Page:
A new paper discusses how co-creating the definition of public engagement with academics enables opportunities for broadening and deepening future engagement whilst addressing the confusion about the different ways that the ‘impact agenda’ of innovation, enterprise, knowledge transfer and knowledge exchange connects with public engagement with research. The authors argue that the concept of engaged research is useful because it provides a basis for exploring the mechanisms by which a wide variety of economic and academic benefits, as well as social benefits, can be produced throughout the research process. It shifts the focus from assessing the benefits that flow from completed academic research to considering how the boundaries of academic research practice can become more permeable to participation and partnership working by people and agencies that have not traditionally been considered part of the research community. This participation can be linked to achieving various kinds of impact over time but can also usefully be considered as providing value in its own right, since the methodologies that are used to generate impact can be assessed whether or not impacts are ultimately achieved.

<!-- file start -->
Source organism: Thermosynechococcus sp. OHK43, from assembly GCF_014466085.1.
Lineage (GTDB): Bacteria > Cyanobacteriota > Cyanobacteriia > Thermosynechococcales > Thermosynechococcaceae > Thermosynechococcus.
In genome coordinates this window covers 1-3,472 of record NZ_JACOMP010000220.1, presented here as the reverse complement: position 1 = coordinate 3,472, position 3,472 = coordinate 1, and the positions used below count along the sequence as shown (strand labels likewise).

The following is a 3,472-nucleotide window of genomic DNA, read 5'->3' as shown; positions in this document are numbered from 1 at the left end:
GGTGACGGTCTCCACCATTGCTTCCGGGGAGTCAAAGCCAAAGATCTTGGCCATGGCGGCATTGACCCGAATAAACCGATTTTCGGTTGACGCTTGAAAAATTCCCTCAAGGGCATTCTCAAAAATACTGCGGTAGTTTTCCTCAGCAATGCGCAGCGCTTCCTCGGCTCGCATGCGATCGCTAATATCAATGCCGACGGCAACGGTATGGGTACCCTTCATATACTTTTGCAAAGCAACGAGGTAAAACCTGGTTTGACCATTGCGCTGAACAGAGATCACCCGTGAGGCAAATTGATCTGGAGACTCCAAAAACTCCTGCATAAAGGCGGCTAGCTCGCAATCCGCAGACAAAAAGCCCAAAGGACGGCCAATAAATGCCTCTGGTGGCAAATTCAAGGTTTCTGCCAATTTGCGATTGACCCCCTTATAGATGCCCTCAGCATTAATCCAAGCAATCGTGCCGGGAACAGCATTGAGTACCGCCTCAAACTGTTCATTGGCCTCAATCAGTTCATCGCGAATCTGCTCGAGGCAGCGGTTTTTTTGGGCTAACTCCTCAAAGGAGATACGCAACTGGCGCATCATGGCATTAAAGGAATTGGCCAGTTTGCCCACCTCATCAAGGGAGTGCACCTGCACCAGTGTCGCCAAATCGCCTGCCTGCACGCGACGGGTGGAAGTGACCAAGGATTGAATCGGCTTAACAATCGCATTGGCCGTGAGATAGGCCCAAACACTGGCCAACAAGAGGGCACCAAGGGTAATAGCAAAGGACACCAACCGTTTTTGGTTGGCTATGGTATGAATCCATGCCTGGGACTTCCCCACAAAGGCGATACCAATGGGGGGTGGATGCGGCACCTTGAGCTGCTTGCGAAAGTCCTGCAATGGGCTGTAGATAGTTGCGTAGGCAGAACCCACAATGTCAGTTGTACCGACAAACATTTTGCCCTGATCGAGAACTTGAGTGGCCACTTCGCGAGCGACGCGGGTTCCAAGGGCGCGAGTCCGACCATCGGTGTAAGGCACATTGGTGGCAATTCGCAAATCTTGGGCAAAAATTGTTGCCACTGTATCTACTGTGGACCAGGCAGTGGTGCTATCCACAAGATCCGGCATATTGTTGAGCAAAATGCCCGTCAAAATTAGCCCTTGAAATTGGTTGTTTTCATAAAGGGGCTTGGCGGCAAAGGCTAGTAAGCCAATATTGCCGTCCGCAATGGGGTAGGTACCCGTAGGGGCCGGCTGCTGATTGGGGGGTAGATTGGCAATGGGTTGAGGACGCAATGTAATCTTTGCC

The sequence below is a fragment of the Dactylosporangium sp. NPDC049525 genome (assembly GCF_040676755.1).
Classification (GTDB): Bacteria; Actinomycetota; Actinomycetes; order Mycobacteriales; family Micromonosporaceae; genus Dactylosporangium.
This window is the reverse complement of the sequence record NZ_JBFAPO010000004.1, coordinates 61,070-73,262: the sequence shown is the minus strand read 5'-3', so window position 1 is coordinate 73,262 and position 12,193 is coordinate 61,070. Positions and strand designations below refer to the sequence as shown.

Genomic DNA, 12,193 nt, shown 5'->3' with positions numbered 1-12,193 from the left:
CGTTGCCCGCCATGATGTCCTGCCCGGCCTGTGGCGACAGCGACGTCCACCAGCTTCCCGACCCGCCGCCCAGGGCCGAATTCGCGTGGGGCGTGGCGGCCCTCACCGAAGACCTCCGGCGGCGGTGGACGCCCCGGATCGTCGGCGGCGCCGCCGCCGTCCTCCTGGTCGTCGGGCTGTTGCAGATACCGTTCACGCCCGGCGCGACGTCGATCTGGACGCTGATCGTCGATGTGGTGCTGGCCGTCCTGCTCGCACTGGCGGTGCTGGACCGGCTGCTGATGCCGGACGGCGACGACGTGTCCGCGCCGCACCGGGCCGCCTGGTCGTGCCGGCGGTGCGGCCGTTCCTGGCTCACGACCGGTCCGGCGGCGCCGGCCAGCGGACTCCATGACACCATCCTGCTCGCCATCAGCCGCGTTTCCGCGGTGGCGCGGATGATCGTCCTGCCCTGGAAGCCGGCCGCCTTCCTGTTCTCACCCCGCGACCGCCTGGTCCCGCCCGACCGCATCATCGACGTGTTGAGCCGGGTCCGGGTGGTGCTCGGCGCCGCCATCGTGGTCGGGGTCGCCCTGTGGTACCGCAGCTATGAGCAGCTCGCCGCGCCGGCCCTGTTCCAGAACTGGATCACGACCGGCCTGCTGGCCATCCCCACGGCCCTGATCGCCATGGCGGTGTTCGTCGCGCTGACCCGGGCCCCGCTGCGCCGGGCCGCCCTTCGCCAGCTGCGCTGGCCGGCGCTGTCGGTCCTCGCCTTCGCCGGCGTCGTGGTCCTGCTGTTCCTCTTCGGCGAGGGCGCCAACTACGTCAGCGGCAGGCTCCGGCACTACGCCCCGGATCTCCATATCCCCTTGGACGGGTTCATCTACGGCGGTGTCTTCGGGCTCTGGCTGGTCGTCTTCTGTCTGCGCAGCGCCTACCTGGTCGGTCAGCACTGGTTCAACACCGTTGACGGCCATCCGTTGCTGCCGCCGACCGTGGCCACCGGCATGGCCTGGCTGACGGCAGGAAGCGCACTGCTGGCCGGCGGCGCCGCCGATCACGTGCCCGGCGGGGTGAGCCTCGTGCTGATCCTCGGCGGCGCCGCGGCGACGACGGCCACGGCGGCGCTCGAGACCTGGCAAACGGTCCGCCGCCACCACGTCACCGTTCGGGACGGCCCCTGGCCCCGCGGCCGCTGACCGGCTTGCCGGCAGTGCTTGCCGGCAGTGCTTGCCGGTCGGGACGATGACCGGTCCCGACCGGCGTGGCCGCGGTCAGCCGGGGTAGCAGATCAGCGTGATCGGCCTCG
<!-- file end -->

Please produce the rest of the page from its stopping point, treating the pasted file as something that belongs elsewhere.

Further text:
Grand, et al. (2015) Mapping Public Engagement with Research in a UK University. PLOS ONE.

Abstract:

Notwithstanding that ‘public engagement’ is conceptualised differently internationally and in different academic disciplines, higher education institutions largely accept the importance of public engagement with research. However, there is limited evidence on how researchers conceptualise engagement, their views on what constitutes engagement and the communities they would (or would not) like to engage with. This paper presents the results of a survey of researchers in the Open University that sought to gather data to fill these gaps. This research was part of an action research project designed to embed engagement in the routine practices of researchers at all levels. The findings indicate that researchers have a relatively narrow view of public engagement with research and the communities with which they interact. It also identified that very few strategically evaluate their public engagement activities. We conclude by discussing some of the interventions we have introduced with the aim of broadening and deepening future researcher engagement.

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